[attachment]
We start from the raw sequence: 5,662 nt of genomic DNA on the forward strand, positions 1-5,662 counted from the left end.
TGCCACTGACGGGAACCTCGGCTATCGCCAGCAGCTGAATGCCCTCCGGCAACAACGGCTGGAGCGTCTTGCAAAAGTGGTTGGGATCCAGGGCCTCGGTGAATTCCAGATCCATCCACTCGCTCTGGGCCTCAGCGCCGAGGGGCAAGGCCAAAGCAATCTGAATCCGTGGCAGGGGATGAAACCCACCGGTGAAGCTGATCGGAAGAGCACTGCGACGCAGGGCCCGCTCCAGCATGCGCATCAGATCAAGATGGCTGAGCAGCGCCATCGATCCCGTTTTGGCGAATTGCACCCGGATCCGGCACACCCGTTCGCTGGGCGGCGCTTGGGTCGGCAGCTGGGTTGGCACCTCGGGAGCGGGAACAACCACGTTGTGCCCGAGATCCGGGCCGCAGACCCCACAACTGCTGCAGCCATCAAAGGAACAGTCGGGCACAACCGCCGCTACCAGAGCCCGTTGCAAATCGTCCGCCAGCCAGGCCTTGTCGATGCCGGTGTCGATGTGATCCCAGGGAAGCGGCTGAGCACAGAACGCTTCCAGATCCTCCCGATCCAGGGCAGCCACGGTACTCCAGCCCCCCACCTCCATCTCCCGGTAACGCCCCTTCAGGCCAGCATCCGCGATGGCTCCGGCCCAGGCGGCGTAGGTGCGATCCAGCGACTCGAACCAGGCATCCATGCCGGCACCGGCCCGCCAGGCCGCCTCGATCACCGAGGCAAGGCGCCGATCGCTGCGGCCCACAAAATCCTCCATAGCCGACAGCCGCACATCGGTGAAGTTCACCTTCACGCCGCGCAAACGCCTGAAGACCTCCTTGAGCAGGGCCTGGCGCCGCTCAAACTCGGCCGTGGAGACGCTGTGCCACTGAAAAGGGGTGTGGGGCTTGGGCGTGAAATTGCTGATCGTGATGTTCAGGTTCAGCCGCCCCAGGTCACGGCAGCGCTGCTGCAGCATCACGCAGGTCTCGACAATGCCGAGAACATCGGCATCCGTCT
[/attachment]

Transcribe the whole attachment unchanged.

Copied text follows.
We start from the raw sequence: 5,662 nt of genomic DNA on the forward strand, positions 1-5,662 counted from the left end.
TGCCACTGACGGGAACCTCGGCTATCGCCAGCAGCTGAATGCCCTCCGGCAACAACGGCTGGAGCGTCTTGCAAAAGTGGTTGGGATCCAGGGCCTCGGTGAATTCCAGATCCATCCACTCGCTCTGGGCCTCAGCGCCGAGGGGCAAGGCCAAAGCAATCTGAATCCGTGGCAGGGGATGAAACCCACCGGTGAAGCTGATCGGAAGAGCACTGCGACGCAGGGCCCGCTCCAGCATGCGCATCAGATCAAGATGGCTGAGCAGCGCCATCGATCCCGTTTTGGCGAATTGCACCCGGATCCGGCACACCCGTTCGCTGGGCGGCGCTTGGGTCGGCAGCTGGGTTGGCACCTCGGGAGCGGGAACAACCACGTTGTGCCCGAGATCCGGGCCGCAGACCCCACAACTGCTGCAGCCATCAAAGGAACAGTCGGGCACAACCGCCGCTACCAGAGCCCGTTGCAAATCGTCCGCCAGCCAGGCCTTGTCGATGCCGGTGTCGATGTGATCCCAGGGAAGCGGCTGAGCACAGAACGCTTCCAGATCCTCCCGATCCAGGGCAGCCACGGTACTCCAGCCCCCCACCTCCATCTCCCGGTAACGCCCCTTCAGGCCAGCATCCGCGATGGCTCCGGCCCAGGCGGCGTAGGTGCGATCCAGCGACTCGAACCAGGCATCCATGCCGGCACCGGCCCGCCAGGCCGCCTCGATCACCGAGGCAAGGCGCCGATCGCTGCGGCCCACAAAATCCTCCATAGCCGACAGCCGCACATCGGTGAAGTTCACCTTCACGCCGCGCAAACGCCTGAAGACCTCCTTGAGCAGGGCCTGGCGCCGCTCAAACTCGGCCGTGGAGACGCTGTGCCACTGAAAAGGGGTGTGGGGCTTGGGCGTGAAATTGCTGATCGTGATGTTCAGGTTCAGCCGCCCCAGGTCACGGCAGCGCTGCTGCAGCATCACGCAGGTCTCGACAATGCCGAGAACATCGGCATCCGTCT